Joanne Francisco, one of several people who came to a state Capitol rally Saturday with a face mask, said the encroachment of government on her 4th Amendment right to privacy, such as the possible use of drones to spy on individuals, is a growing concern.
“Government is getting too intrusive, nosy,” said Francisco, of Tulsa. “How do we know when our rights have been infringed upon? We can see a peeping Tom outside our window, but we can't necessarily see when we're being spied on by a drone.”
Amie Stepanovich, legal counsel for the Electronic Privacy Information Center and an expert in government surveillance and the use of drones, told a crowd of nearly 200 that it's estimated about 30,000 drones will be flying in U.S. skies by 2020 for a variety of purposes.
“Privacy is a nonpartisan issue,” said Stepanovich, whose Washington, D.C.-based group is a public research center. “It's for all of us.”
There is a high risk of abuse in the use of drones, she said. The federal government is using them now to patrol America's borders. Drones, which are unmanned aircraft, come in all sizes, from as small as a hummingbird to as large as a commercial airliner.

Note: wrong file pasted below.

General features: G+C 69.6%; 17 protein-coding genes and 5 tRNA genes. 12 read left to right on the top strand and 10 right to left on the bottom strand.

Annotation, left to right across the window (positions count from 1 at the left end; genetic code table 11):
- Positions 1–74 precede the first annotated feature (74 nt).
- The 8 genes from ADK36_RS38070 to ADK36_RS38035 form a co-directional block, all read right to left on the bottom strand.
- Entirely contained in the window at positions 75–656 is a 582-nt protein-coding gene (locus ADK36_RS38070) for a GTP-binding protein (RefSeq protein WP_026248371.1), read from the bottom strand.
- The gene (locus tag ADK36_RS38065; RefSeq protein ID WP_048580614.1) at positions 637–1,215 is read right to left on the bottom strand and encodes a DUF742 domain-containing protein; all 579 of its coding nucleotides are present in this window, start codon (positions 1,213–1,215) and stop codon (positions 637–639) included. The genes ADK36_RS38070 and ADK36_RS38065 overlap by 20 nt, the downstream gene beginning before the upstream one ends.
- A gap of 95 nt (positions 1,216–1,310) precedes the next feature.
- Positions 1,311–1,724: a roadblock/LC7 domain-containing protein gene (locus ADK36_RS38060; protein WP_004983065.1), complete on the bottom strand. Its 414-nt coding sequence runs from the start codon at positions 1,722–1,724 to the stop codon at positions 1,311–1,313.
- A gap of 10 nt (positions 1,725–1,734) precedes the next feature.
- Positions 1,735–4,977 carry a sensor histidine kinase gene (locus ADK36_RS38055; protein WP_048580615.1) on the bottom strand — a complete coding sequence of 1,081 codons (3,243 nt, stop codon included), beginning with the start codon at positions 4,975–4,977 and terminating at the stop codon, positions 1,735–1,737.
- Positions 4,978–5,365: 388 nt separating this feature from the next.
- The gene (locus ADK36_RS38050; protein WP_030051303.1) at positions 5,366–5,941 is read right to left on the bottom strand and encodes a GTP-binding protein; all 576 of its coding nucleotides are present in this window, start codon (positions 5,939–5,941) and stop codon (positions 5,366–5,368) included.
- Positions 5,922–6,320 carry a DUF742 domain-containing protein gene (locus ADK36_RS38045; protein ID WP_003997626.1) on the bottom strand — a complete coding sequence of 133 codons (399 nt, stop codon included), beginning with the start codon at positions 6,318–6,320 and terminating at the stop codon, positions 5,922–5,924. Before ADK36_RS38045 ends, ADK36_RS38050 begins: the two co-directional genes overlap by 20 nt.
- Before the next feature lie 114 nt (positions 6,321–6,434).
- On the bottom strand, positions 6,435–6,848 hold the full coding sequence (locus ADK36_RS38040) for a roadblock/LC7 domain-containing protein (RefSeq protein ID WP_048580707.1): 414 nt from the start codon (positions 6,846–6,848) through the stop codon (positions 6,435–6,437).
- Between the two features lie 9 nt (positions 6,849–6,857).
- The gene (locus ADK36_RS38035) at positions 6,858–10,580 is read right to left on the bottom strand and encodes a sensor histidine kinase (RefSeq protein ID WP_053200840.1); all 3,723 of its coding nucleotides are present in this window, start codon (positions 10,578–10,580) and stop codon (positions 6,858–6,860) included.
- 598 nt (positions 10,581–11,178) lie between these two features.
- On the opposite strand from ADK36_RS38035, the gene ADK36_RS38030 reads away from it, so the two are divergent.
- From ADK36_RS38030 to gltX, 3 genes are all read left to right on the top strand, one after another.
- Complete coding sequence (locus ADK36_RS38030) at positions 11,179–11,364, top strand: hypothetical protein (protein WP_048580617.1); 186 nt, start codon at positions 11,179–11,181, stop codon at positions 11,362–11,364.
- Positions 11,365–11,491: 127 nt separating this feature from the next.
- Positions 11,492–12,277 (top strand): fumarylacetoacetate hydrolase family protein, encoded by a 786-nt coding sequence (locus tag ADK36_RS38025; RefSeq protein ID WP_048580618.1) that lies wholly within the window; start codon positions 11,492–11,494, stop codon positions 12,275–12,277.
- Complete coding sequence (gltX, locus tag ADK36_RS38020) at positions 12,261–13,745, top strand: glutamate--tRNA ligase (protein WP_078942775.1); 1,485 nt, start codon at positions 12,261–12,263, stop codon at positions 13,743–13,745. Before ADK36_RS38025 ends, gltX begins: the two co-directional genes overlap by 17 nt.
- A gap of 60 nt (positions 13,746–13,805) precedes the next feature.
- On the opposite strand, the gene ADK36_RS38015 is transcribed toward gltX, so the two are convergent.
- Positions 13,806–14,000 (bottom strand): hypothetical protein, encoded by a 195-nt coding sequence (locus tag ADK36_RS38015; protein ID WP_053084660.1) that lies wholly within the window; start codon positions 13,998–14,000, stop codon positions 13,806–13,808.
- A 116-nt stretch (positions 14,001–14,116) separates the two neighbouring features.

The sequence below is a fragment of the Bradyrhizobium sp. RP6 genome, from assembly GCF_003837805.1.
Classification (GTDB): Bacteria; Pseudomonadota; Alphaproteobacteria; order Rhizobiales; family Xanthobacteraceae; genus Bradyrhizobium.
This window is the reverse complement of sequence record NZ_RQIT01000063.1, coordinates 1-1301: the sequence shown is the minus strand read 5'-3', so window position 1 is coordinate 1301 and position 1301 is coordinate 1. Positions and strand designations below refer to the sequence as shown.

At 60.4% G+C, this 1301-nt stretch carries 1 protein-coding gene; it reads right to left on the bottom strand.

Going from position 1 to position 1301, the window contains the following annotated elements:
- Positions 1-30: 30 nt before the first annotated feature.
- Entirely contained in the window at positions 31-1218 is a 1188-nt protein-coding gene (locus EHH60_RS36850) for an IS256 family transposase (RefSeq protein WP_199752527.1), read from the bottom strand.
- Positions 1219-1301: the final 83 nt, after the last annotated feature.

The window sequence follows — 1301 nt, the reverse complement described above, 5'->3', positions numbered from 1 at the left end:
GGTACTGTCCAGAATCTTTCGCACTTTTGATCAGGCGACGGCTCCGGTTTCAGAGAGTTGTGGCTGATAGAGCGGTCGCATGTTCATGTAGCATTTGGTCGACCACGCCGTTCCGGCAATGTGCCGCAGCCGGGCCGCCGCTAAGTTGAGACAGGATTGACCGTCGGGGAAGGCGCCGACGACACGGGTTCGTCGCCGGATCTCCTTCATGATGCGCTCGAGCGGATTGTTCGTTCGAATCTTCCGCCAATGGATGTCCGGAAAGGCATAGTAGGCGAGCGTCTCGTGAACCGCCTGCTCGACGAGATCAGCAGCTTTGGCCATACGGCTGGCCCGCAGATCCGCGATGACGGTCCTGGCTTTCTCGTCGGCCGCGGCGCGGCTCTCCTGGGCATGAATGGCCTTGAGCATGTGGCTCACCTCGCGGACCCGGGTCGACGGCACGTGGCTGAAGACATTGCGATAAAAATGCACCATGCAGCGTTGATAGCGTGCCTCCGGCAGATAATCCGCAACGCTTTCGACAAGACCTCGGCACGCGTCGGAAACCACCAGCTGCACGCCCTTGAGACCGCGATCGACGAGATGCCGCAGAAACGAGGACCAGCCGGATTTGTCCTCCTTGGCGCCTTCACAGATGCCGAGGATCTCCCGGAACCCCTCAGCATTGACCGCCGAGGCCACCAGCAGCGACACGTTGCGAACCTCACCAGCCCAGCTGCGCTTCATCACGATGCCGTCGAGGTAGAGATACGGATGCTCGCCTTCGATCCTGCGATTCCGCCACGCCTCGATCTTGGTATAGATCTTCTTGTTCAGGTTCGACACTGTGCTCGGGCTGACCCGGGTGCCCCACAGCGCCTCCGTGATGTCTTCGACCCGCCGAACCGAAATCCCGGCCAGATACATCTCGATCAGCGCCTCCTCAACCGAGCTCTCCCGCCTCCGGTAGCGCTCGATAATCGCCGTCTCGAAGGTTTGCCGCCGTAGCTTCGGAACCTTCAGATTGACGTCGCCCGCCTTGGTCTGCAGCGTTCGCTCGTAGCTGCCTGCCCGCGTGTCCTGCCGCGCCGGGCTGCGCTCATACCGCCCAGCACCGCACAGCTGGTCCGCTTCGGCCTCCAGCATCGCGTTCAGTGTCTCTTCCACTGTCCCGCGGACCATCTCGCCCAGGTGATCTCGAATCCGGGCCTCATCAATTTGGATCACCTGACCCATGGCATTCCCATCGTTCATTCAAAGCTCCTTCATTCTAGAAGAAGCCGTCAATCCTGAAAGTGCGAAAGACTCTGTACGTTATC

Amanda Teegarden, executive director of Oklahomans for Sovereignty and Free Enterprise, urged those attending the rally to call lawmakers to support a bill that would regulate the use of drones in the state. House Bill 1556, by Rep. Paul Wesselhoft, R-Moore, would, among other regulations, require law officers, absent an emergency, to obtain a warrant first before using drones for surveillance purposes and prohibits the state from outfitting drones with weapons.
The House of Representatives Energy and Aerospace Committee is scheduled to hear HB 1556 at 1:30 p.m. Tuesday. This is the last week for most bills originating in the House to be heard by House committees.
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